If you’ve done some cooking with toddlers, please share your tips and recipe successes!

A Garden Project Grows Young Minds

Large projects are a great way to make learning a fun, real and unforgetable experience for young children. Planning, preparing, planting, tending and harvesting a vegetable garden is a great way to tie in all sorts of important concepts including:

  • plant life cycles
  • living and non living
  • seasonal cycles
  • weather
  • insects
  • food/food groups/nutrition
  • healthy habits

Gardens also tap into children’s energy and natural curiosity. Children learn through their senses, at their own pace and in their own way. Some of the Multiple Intelligences addressed while gardening include:

  • Linguistic– talking about your plans; describing your actions; discussing problems/issues; learning new garden-related vocabulary; keeping a garden journal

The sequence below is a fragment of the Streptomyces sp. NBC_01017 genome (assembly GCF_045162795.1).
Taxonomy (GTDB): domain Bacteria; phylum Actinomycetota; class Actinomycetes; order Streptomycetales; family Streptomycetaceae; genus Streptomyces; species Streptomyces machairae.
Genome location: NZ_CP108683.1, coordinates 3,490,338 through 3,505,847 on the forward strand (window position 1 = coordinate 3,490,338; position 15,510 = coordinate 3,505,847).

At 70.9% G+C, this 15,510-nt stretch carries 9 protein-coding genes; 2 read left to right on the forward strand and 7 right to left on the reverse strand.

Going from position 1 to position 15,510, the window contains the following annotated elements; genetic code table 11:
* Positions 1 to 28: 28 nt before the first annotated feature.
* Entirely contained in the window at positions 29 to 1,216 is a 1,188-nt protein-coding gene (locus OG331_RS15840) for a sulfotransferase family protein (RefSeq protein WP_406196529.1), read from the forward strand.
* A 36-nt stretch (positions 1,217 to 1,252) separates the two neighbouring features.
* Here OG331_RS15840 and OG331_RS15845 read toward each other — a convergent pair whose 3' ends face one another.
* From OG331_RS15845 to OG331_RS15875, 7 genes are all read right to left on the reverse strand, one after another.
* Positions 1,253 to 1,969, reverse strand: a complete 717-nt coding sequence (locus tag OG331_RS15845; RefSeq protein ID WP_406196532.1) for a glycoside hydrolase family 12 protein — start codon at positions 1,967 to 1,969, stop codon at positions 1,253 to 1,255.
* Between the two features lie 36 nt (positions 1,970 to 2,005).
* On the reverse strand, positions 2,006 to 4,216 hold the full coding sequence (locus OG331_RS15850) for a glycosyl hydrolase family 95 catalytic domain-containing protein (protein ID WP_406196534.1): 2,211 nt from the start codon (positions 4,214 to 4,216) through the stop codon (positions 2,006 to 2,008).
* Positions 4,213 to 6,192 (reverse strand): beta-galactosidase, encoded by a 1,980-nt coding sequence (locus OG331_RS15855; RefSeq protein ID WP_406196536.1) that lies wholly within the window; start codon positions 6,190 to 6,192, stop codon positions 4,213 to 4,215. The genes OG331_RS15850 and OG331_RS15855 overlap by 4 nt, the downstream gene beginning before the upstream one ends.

• Logical/Mathematical– counting and sorting seeds; measuring garden space, seed spacing, plant height, rainfall
  • Spatial– planning garden space; drawing pictures of plants as they grow, creating seed markers
  • Kinesthetic– digging, weeding, raking, harvesting
  • Musical– singing garden-related songs; tapping or otherwise keeping a rhythm as you dig or plant; listening to the sounds of nature as you spend time outdoors
  • Interpersonal– working together to prepare soil, add compost, water, harvest food, create snacks or meals, etc.
  • Intrapersonal– quiet, independent time weeding or digging
  • Natural– watching plant cycles and insect life

You don’t need a large outdoor space to create a class garden that can become a season-long project. A small garden plot can keep kids very busy. Several large pots or other planting containers can become a bountiful urban garden. Not only will your children learn a lot, they will also have an opportunity to experience nature and that in itself comes with a host of benefits!